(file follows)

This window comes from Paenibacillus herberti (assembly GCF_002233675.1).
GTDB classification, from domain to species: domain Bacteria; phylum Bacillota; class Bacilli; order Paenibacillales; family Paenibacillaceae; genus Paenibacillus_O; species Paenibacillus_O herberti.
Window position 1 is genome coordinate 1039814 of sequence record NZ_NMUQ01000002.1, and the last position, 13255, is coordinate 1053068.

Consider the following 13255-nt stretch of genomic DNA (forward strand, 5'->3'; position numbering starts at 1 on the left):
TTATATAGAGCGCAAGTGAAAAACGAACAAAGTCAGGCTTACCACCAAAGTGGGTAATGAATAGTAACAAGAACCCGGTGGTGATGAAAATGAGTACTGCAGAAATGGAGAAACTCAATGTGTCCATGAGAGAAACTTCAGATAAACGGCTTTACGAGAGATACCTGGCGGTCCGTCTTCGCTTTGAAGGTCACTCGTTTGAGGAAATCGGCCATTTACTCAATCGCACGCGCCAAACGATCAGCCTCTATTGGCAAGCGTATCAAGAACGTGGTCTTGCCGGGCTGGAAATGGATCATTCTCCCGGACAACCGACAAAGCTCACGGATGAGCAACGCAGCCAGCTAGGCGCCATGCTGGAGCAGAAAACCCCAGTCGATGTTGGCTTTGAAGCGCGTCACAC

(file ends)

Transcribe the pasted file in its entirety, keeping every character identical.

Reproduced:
This window comes from Paenibacillus herberti (assembly GCF_002233675.1).
GTDB classification, from domain to species: domain Bacteria; phylum Bacillota; class Bacilli; order Paenibacillales; family Paenibacillaceae; genus Paenibacillus_O; species Paenibacillus_O herberti.
Window position 1 is genome coordinate 1039814 of sequence record NZ_NMUQ01000002.1, and the last position, 13255, is coordinate 1053068.

Consider the following 13255-nt stretch of genomic DNA (forward strand, 5'->3'; position numbering starts at 1 on the left):
TTATATAGAGCGCAAGTGAAAAACGAACAAAGTCAGGCTTACCACCAAAGTGGGTAATGAATAGTAACAAGAACCCGGTGGTGATGAAAATGAGTACTGCAGAAATGGAGAAACTCAATGTGTCCATGAGAGAAACTTCAGATAAACGGCTTTACGAGAGATACCTGGCGGTCCGTCTTCGCTTTGAAGGTCACTCGTTTGAGGAAATCGGCCATTTACTCAATCGCACGCGCCAAACGATCAGCCTCTATTGGCAAGCGTATCAAGAACGTGGTCTTGCCGGGCTGGAAATGGATCATTCTCCCGGACAACCGACAAAGCTCACGGATGAGCAACGCAGCCAGCTAGGCGCCATGCTGGAGCAGAAAACCCCAGTCGATGTTGGCTTTGAAGCGCGTCACAC